The largest ever study of match injuries in women’s sevens has been published.
Funded by World Rugby, the research – published in the Journal of Sports Sciences – looked at injuries to players in the core teams that have participated in the eight World Sevens Series since it began in 2012.
Using data from World Rugby, 1,562 players were included in the study, playing a total of 3,938 hours of rugby, making it by far the largest study of injuries suffered in play by women players.
Some interesting data emerged, and not all of it was injury-related.
Over the eight years forwards have been, on average, older (age 24.5), taller (170.7cm) and heavier (71.2kg) than backs (23.7 years, 167.2cm and 65.6kg)
There was also a sharp drop in age after the 2016 Olympics, while height and body mass remained consistent:
When it came to injuries there were 105.6 recorded injuries per 1000 playing hours (“player-match-hours”), with backs significantly more likely to suffer injury than forwards - 118.2 injuries per 1000 hours for backs, only 88.9 for forwards. What is more since the Olympics there has been a rise in injuries suffered by backs, initially matched by a fall in injuries for forwards:
On average each injury resulted in a mean average of 53.4 days absence from play, and this was more or less the same regardless of position. However, the modal average for absence was only 30 days, suggesting that mean was being skewed by a small number of major injuries putting players out for perhaps a year or more.
The good news is that – although the number of injuries suffered by backs has been rising recently, the severity of injury has actually been falling, perhaps suggesting the results from better training and recovery and teams become more professional. Forwards did not match this trend, however.
However, when you combine all this the report suggests that backs are nearly five times more likely to be absent from play due to injury than forwards. Working through the data it seems that a back risks an average of 7 day of injury recovery per match played, whereas for forwards this is only about 1.5 days.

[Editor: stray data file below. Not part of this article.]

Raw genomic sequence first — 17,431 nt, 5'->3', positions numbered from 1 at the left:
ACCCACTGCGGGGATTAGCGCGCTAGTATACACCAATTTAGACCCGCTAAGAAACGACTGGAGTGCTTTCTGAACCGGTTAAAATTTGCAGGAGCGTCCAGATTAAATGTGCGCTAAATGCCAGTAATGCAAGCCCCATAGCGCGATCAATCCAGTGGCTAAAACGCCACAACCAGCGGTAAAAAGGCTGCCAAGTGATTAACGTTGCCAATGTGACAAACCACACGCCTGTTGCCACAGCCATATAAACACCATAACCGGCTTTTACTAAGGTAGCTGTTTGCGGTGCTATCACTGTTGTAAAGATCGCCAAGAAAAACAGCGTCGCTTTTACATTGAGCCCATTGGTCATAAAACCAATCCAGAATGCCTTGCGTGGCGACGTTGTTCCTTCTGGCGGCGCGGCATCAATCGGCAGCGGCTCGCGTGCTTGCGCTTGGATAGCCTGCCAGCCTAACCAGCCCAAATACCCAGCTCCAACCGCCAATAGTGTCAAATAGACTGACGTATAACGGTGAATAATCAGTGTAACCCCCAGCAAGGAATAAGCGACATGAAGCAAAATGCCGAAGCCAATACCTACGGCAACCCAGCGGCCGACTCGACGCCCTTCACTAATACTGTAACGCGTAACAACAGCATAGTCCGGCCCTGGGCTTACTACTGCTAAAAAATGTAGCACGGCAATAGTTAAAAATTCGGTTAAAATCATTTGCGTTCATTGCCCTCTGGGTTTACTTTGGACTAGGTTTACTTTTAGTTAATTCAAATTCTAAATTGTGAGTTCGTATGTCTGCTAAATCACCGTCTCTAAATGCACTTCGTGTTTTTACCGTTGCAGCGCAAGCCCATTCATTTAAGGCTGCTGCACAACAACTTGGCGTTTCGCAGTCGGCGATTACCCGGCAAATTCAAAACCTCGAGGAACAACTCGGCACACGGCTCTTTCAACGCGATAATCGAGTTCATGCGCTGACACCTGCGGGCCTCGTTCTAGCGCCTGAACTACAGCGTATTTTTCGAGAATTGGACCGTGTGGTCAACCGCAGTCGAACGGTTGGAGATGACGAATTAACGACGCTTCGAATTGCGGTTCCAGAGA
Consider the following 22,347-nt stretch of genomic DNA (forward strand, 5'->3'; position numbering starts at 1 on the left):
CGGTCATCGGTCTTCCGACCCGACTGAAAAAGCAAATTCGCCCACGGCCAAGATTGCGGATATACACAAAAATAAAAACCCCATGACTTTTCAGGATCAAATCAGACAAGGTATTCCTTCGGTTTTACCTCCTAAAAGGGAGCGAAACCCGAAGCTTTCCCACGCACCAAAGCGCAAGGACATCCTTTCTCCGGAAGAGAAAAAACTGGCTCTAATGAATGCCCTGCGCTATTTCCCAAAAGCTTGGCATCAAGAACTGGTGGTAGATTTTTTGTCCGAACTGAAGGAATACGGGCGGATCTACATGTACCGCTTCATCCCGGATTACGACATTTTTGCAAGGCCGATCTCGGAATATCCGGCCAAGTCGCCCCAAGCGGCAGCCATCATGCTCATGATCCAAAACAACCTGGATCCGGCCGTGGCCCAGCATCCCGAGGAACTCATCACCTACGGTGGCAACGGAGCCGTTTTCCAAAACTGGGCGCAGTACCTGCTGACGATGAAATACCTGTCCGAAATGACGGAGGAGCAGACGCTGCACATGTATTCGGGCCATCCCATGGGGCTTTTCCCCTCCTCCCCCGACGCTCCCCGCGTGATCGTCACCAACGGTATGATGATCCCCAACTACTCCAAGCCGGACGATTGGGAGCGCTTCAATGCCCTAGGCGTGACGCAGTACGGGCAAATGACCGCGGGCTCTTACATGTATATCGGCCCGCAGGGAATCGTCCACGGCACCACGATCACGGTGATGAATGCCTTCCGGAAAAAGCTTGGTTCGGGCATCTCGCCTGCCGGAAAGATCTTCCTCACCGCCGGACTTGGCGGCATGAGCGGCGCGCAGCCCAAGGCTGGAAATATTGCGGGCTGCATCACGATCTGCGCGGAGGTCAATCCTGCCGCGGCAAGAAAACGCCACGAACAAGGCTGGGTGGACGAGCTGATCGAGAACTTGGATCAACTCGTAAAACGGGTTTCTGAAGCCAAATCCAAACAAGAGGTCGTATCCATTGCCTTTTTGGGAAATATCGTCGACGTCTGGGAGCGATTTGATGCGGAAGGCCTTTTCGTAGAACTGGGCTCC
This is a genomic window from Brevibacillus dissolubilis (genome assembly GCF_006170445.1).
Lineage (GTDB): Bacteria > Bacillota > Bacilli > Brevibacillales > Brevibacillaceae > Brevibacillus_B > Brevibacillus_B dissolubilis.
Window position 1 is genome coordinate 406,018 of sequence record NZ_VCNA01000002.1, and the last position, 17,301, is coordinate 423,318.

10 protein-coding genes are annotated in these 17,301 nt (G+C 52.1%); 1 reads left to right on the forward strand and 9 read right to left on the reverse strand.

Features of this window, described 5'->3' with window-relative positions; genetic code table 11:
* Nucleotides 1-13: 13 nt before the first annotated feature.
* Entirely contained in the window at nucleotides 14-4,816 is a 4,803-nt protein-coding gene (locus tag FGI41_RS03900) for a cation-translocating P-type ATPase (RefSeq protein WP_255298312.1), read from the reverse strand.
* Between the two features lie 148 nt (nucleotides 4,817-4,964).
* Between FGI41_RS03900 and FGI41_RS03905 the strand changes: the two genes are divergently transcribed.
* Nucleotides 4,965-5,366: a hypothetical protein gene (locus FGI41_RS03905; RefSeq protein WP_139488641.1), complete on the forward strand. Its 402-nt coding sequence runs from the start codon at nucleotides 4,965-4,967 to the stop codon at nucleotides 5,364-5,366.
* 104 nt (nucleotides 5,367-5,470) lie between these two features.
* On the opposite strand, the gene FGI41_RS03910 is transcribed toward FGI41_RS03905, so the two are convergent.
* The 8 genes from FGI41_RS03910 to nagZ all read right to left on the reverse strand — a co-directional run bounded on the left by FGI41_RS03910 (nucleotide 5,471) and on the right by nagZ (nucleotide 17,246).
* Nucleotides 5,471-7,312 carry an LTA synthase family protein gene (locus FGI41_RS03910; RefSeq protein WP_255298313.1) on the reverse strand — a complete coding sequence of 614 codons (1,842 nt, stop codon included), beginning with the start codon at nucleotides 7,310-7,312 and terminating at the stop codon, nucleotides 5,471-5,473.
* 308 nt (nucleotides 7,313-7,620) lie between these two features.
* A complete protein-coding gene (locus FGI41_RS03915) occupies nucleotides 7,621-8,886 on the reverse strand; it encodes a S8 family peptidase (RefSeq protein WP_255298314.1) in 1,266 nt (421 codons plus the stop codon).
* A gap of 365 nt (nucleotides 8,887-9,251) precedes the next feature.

It is interesting to note, however that this injury burden is quite volatile, and that volatility seems related to age. Curiously the introduction of younger players after 2016 resulted in a rise of injuries for backs, but a fall for forwards, with this being reversed over the next three years.
As for type of injury, forwards suffered more shoulder and upper body injuries, backs more knee and lower body injuries. Overall, though, concussion was the more common injury for both:
However, while concussion injuries reached a peak of 20% of all injuries in 2015/16, since 2017/18 it has dropped to 15%.
Other factors in injuries were that players were more likely to suffer injury if they were older, taller regardless of position, but when it came to body mass lighter forwards and heavier backs suffered the most injuries.
Significantly more injuries were suffered the second half than the first (58% against 42%), especially for backs, and tackles accounted for about a third of all injuries:
The report also looked at other studies and concluded that while injury rates in women’s sevens were lower than in men’s, for both forwards and backs, but the injury severity was higher resulting in a higher “injury burden” for women’s sevens. This, the report suspects, is because women are significantly more likely to suffer knee injuries, but less likely to suffer shoulder injuries – and knee and ligament injuries take much longer to heal.
So, for example, although 16% of injuries are caused by concussion, such injuries only account for 6% the overall “injury burden”. On the other hand ACL injuries – just 5% of injuries overall – account for 22% of the overall “injury burden”.
The report also comments that most ACL injuries come in contact, but most ACL preventative strategies are designed to prevent non-contact injury and that prevention strategies, specifically focussed on reducing injuries in contact events, are required.